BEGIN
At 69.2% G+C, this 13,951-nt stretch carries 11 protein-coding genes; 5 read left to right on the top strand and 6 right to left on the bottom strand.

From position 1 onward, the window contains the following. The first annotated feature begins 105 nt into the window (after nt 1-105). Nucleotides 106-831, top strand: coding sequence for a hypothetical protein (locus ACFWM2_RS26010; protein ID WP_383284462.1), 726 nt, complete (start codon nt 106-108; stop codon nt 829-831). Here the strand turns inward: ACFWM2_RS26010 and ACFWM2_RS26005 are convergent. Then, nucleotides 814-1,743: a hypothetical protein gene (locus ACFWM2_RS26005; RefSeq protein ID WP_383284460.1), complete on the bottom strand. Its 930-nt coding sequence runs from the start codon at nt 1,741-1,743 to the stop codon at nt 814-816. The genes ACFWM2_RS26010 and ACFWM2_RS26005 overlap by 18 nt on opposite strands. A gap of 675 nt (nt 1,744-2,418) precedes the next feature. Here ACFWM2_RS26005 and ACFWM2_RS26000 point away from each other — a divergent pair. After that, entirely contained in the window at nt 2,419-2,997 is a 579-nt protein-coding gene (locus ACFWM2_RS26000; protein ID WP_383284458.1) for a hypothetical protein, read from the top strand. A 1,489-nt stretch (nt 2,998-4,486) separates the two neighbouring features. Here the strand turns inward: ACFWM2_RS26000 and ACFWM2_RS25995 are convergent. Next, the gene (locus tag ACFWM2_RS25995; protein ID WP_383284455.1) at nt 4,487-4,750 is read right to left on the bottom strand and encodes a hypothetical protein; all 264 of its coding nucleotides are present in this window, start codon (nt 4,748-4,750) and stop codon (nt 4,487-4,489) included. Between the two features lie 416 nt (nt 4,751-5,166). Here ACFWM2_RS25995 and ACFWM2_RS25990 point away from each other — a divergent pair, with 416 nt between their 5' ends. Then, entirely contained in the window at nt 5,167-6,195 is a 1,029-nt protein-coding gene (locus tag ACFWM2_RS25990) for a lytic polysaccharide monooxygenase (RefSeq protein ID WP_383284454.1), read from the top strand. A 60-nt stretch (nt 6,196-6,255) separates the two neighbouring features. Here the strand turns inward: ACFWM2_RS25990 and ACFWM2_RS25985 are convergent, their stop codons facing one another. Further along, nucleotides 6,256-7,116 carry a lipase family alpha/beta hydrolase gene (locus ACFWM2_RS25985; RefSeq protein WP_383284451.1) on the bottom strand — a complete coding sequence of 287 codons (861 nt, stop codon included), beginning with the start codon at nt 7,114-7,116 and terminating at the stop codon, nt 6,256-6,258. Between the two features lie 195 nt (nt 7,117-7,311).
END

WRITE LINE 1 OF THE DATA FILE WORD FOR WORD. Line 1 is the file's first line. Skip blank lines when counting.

At 69.2% G+C, this 13,951-nt stretch carries 11 protein-coding genes; 5 read left to right on the top strand and 6 right to left on the bottom strand.